Hasidic Judaism

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Hasidic Judaism (Hebrew: Chasidut חסידות, meaning "pious" from the Hebrew root word chesed חסד meaning "loving kindness") is a Haredi Jewish religious movement. It is also known as Hasidism, and the adjective Chasidic/Hasidic (or in Yiddish Chasidish חסידיש) is applied. It originated in Eastern Europe (Belarus and Ukraine) in the 18th century.

The movement was founded by Rabbi Israel ben Eliezer (1700-1760), also known as the Baal Shem Tov (abbreviated as Besht). It was formed in a time of persecution of the Jewish people, when European Jews had turned inward to Talmud study; many felt that most expressions of Jewish life had become too "academic", and that they no longer had any emphasis on spirituality or joy. The Ba'al Shem Tov set out to improve the situation. In its initial stages, Hasidism received opposition from several contemporary leaders, most notably the Vilna Gaon of Lithuania, united as the mitnagdim (Hebrew: "opposers").



In Poland, where since the sixteenth century the bulk of the Jewry had established itself, the struggle between traditional rabbinic Judaism and radical Kabbalah influenced mysticism became particularly acute after the Messianic movement of Sabbatai Zevi. Leanings toward mystical doctrines and sectarianism showed themselves prominently among the Jews of the southeastern provinces of Poland, while in the north-eastern provinces, in Lithuania, and in White Russia, rabbinical Orthodoxy held sway. Jews that follow this tradition are called Litvish (Lithuanian). This was due in part to the social difference between the northern Lithuanian Jews and the southern Jews of Ukraine. In Lithuania the Jewish masses were mainly gathered in densely populated towns where rabbinical academic culture (in the yeshibot) was in a flourishing state; while in Ukraine the Jews were more scattered in villages far removed from intellectual centers.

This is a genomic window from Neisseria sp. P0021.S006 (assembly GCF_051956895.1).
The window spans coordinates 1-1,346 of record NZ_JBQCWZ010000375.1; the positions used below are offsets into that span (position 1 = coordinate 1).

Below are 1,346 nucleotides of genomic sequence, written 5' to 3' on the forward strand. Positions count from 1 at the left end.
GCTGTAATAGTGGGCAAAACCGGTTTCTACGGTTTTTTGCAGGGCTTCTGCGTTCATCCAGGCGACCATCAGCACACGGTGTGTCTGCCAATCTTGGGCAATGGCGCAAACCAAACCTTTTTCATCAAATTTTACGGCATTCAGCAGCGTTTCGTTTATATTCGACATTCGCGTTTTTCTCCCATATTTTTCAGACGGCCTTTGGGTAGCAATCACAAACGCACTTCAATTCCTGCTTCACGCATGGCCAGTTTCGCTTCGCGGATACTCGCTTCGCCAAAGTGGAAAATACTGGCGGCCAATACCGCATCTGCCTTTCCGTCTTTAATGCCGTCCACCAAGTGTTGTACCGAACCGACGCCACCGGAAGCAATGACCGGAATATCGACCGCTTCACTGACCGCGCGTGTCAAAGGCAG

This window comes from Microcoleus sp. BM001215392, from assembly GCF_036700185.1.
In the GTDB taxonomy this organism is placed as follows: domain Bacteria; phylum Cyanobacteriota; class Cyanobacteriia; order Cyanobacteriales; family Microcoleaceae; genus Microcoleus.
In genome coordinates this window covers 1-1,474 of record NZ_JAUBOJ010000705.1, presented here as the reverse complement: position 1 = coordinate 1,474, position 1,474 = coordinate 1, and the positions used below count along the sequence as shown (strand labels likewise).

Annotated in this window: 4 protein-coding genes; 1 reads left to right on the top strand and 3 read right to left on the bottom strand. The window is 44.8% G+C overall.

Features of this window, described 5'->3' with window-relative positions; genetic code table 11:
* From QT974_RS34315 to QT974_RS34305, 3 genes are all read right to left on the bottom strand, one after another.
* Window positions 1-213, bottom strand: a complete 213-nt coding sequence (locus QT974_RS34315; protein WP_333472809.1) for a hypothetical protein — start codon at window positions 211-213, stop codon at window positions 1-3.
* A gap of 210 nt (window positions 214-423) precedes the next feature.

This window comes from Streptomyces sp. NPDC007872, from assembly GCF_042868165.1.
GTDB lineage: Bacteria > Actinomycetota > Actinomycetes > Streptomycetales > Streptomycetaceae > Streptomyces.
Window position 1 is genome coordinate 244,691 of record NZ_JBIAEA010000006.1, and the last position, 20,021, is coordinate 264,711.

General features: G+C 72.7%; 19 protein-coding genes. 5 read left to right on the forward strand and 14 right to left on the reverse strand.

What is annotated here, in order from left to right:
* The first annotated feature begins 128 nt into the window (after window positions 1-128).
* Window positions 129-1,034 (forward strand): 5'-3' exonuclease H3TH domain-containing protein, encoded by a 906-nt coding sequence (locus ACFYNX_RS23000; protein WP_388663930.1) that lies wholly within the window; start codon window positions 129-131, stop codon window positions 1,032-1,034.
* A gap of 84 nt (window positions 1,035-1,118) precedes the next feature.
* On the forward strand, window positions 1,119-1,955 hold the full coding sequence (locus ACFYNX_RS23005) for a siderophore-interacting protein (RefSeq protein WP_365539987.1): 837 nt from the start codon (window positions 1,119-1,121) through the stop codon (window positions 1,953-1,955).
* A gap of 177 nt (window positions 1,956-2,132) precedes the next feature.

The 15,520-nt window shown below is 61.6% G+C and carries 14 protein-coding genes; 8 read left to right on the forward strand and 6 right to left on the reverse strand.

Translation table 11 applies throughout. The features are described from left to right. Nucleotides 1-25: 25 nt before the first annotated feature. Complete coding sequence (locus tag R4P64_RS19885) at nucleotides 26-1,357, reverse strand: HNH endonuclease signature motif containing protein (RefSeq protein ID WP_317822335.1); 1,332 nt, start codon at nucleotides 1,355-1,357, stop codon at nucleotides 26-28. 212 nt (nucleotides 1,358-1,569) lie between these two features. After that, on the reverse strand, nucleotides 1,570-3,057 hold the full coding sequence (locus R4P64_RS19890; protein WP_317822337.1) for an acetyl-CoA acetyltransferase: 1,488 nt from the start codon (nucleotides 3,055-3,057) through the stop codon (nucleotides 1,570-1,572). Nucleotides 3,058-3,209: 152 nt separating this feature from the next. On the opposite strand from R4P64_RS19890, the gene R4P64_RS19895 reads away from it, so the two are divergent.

Pessimism in the south became more intense after the Cossacks' Uprising under Bohdan Chmielnicki and the turbulent times in Poland (1648-60), which completely ruined the Jewry of Ukraine, but left comparatively untouched that of Lithuania. The economic and spiritual decline of the South-Russian Jews created a favorable field for mystical movements and religious sectarianism, which spread there from the middle of the seventeenth to the middle of the eighteenth century.